There is little guidance for managing pubertally identified Mullerian anomalies in
patients with anorectal malformations (ARMs). We sought to assess these unique issues.
Natal female patients aged 10-25, with an ARM, cloaca, or exstrophy, who presented
from 2009 to 2019 with a gynecologic concern were included.
Data collection was performed and included the presenting problem, psychological evaluation,
fertility and sexuality concerns, and management strategies for these problems.
Main Outcome Measures
The main outcome was unique needs that had to be addressed in the young adult population
and the type of colorectal and gynecological procedures needed on representation.
Twelve patients were identified; all had gynecologic concerns. Ten had ARMs, including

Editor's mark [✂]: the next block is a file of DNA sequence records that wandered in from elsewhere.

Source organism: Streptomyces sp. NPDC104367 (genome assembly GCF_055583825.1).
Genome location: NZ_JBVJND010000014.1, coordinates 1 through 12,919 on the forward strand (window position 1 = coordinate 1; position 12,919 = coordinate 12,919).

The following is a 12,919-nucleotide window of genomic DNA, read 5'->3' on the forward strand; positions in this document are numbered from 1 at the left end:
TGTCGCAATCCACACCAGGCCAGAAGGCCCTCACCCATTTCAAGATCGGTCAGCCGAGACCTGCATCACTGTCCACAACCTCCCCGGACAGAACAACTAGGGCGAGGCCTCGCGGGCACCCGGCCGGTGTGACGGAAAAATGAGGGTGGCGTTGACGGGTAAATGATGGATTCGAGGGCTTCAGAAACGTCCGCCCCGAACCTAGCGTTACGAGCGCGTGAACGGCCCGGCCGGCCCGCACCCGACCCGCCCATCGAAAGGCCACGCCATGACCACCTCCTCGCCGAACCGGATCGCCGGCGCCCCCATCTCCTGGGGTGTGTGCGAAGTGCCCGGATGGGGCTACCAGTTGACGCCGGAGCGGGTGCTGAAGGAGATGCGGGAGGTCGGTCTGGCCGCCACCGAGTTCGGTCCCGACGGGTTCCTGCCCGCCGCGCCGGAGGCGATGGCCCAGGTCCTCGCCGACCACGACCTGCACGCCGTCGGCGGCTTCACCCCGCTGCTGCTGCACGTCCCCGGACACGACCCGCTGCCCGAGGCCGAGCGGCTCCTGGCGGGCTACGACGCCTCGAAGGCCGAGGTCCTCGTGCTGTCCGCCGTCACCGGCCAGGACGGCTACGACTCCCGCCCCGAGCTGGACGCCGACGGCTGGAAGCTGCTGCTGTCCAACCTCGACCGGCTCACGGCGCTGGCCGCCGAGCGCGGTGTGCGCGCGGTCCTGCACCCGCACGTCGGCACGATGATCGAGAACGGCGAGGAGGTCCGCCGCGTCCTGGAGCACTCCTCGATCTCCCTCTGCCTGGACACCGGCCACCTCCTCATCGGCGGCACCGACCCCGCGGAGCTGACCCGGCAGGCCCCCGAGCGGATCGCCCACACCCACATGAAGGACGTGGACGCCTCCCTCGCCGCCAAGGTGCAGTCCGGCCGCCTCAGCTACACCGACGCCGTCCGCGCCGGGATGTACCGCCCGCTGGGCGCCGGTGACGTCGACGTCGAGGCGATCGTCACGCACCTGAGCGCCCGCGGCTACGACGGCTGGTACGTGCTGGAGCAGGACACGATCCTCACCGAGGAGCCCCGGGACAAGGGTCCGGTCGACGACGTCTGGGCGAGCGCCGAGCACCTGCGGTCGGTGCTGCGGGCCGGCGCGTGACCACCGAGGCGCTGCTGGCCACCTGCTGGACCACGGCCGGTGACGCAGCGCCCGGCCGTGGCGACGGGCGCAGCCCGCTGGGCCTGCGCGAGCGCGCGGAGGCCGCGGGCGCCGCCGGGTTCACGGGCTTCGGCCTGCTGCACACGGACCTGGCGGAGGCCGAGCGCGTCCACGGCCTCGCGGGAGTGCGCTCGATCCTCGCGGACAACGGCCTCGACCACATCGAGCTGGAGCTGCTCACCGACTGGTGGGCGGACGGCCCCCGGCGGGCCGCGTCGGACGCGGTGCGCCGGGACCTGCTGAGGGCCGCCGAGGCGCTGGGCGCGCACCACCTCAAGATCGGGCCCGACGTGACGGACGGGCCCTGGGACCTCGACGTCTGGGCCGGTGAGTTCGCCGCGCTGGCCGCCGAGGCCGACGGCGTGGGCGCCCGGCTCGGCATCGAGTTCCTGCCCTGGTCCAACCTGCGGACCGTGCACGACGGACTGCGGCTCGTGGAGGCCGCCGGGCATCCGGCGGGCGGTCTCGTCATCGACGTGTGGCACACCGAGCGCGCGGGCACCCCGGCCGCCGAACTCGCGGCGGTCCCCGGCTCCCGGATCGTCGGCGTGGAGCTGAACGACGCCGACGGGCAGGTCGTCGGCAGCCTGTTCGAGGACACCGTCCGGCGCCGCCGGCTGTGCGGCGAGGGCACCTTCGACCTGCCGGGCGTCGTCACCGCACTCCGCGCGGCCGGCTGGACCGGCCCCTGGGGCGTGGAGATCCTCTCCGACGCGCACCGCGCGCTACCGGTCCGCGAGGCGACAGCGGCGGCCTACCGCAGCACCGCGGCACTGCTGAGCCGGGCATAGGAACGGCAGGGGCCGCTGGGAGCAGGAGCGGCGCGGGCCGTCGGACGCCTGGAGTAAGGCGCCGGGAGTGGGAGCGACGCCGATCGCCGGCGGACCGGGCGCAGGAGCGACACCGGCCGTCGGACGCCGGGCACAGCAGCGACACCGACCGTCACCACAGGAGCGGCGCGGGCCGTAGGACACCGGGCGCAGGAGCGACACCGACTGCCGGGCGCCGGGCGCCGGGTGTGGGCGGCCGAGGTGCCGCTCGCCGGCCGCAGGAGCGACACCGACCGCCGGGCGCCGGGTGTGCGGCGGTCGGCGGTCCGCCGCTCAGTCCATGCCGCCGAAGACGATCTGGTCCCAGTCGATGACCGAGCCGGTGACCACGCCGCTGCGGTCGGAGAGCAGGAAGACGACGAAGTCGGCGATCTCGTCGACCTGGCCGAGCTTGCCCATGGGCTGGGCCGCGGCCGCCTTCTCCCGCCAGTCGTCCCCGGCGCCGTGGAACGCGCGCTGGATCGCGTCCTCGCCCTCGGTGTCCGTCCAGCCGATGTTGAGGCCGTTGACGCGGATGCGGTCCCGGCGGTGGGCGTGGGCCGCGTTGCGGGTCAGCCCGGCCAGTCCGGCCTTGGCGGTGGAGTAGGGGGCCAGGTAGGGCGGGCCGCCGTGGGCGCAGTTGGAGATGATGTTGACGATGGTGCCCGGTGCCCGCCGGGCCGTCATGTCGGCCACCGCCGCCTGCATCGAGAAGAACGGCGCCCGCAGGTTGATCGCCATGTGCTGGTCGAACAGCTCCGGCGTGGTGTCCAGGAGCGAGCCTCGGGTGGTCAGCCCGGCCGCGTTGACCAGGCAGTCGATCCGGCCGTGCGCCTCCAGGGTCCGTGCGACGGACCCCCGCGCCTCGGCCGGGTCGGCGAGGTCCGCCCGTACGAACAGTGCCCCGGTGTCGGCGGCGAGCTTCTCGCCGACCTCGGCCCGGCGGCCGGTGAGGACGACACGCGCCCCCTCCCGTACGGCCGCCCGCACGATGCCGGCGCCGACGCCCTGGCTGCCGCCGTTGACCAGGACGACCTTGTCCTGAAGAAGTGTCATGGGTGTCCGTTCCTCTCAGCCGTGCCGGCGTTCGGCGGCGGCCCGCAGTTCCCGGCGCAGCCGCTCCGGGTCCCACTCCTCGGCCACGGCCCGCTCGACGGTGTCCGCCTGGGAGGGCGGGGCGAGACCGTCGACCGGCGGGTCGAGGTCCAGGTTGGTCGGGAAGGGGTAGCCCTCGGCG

cloaca (n = 3) and cloacal exstrophy (n = 5). Median age at representation was 14.6 years (IQR = 12.7, 15.3). Colorectal
revisions included posterior sagittal anorectoplasty (n = 1), resection of bowel attached to urogenital sinus (n = 1), and appendicostomy revision (n = 1). Gynecologic issues included dysmenorrhea (n = 8), obstructed Mullerian anomaly (n = 6), and introital stenosis (n = 5). Behavioral health concerns (n = 9) and fertility/sexuality concerns (n = 4) were identified. Median time from first visit to reconstruction was 1.5 years
(IQR = 0.5, 1.5), providing multiple visits to achieve consensus among patients and
providers before intervention, including vaginal or introital repair (n = 5) and hysterectomy of obstructed uterine horns (n = 3).
Goal-directed follow-up is required before surgical management to identify psychological
and reproductive issues in patients with ARMs who have gynecologic concerns. Patient
input and psychologic consultation are helpful for patients requiring staged reconstruction.